Key performance indicators help managers gauge the team’s progress, understand what phase the project is in, and figure out where costs, goals, or processes need to be adjusted. This article details some typical KPIs to be used in dashboards to provide business analytics and communicate information in the most useful way.
Within the framework of the software development business, senior managers want to have the big picture in terms of costs, performance, and delivery to commitment in order to address expected results.
It’s a good idea for software team leaders and development project managers to put themselves in a senior manager’s shoes and think about what measureable indicators would be most useful to help draw that big picture.
The first step is to define the key performance indicators (KPIs) to focus on. KPIs will be used to enhance and measure the organization’s strategy, so they must be chosen with accuracy and be set up clearly in order to make them useful.
Dashboards should provide business analytics and performance indicators to help senior managers make decisions, giving the most accurate information in a simple way. Keep in mind that a picture is worth a thousand words. When you are giving a presentation and showing analytic information, the charts should speak for themselves. Any picture, graph, or chart you need to explain is not clear enough.
This article addresses the most typical KPIs that will help managers of any software development organization quickly understand what stage a project is in and then easily identify which processes need to be improved.
This KPI measures performance in terms of time management and is intended to plot desired behavior in terms of delivery to commitment, accurate estimating, and the avoidance of delaying scope due to later assignments.
Its formula is based on the percentage deviation between actual and planned delivery dates:
[ 1- ABS ( ADD – PDD )/PDD ] * 100
ADD (Actual Delivery Date) = Actual Finish Date – Planned Start Date
PDD (Planned Delivery Date) = Planned Finish Date – Planned Start Date
This KPI gives useful information about the team performance when it comes to scope handling. It is oriented to assess this performance in terms of delivery to commitment and delivery of full planned scope.
Its formula is based on the percentage deviation between total completed requirements and total committed requirements:
#Completed Requirements / #Committed Requirements * 100
As its name implies, this KPI provides analytic information to measure cost management performance. It focuses on delivery to commitment, accurate estimation, and avoiding buffers.
Its formula figures out the deviation between the actual cost and the committed cost:
[ 1- ( Expected Cost at Complete – Committed Cost ) / Committed Cost ] * 100
Expected Cost at Complete = Actual Cost + Forecast
Committed Cost = Baseline
Deliverables and Team Performance
This KPI provides useful information about quality management. It’s intended to provide metrics about different project stages, as well as design and development phases. You could measure the quality of deliverables in the development stage in terms of the accuracy of functional definitions, and it also could be useful to measure the quality of deliverables in the testing stage to help aim for bug-free product engagement.
This measurement gives information about the ability to capture issues before the development stage and avoiding introducing bugs during development phases.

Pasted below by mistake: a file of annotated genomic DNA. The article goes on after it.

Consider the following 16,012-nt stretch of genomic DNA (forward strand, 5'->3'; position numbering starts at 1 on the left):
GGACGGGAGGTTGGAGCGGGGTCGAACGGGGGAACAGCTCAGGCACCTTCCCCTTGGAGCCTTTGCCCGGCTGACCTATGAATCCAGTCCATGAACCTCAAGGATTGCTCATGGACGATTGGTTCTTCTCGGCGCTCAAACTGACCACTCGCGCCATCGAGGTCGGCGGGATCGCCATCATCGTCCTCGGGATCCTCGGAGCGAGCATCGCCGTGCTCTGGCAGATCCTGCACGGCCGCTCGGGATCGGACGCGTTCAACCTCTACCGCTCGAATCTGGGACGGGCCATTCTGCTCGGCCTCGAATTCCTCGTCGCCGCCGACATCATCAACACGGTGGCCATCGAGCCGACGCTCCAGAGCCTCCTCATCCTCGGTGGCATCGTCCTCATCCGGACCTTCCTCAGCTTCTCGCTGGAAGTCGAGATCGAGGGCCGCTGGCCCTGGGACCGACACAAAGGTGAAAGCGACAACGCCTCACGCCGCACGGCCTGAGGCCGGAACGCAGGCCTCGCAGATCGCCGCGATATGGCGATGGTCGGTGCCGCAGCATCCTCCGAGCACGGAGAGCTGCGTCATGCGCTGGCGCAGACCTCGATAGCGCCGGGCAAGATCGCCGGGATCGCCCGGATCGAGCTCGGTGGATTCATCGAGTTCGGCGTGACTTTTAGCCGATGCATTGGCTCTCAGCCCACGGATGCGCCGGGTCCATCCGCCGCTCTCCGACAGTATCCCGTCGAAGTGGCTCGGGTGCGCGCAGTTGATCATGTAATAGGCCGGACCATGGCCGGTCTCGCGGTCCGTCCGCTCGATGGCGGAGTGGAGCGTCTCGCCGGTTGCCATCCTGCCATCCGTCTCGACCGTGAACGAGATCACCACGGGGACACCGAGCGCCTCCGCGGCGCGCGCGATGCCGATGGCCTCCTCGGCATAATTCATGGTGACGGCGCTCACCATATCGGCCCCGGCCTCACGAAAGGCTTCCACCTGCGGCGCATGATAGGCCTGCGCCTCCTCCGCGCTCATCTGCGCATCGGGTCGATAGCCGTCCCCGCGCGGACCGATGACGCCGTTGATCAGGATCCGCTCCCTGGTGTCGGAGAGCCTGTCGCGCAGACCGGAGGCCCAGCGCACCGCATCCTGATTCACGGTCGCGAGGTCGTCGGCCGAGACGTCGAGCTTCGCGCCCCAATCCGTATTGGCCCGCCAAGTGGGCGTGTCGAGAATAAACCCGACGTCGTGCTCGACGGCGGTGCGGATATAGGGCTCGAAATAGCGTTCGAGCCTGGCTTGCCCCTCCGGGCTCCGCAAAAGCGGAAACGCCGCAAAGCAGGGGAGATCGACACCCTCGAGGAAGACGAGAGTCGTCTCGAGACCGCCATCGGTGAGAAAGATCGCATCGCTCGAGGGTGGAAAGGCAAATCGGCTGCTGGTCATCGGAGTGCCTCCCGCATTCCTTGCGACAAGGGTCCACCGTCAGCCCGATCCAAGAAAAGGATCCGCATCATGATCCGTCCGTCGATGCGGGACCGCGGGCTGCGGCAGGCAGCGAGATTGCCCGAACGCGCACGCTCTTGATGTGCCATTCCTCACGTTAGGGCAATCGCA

When measuring functional and design quality:
[ 1- Functional and Design issues / All kind of issues ] * 100
When measuring bug-free delivery engagement:
[ 1- Bug-Fixing Effort / Total Development Effort ] * 100
Cost of Quality
Quality must be measured not only during development stages, but also after sales and customer satisfaction management activities. Once the final delivery is running live, you need to measure the product’s quality and figure out costs related to any stabilization effort.
This KPI formula is intended to measure the maintenance cost regarding incident management activities due to poor product quality and the efficiency of the team to fix escalated issues:
Cost of Maintenance / Number of Incidents that include a fix solution.
Setting Expected Goals
Once all of these KPIs have been defined and everybody involved in the definition’s process agrees on how KPIs are going to be assessed, it is time to set up the expected values to be achieved.
It is not easy to define expected values when there are no previous assessments. In order to measure whether you are improving and how far you are from the expected goals, first you need to set up baselines for each KPI. These baselines will act as snapshots of progress in this initial assessment. They also will allow you to figure out the rhythm and velocity you are experiencing before setting up any expectations.
Now, the only step left is to set up expected values. Here, it is vital to be cognizant about the organization’s goals. As KPIs have been defined to align with your organization’s goals, expected values must have to be defined taking into account the same concept.
One reliable hint to keep in mind when you are setting goals is to figure out what the break-even point is. Once you know that, you can set up the value you can reach. Remember that more often than not, this value is not always at the top of the scale.
These key performance indicators and the formulas for how to determine them should help you paint an accurate picture in terms of a project’s costs, performance, and delivery to commitment. This should help managers gauge the team’s progress, understand what phase the project is in, and figure out where costs, goals, or processes need to be adjusted.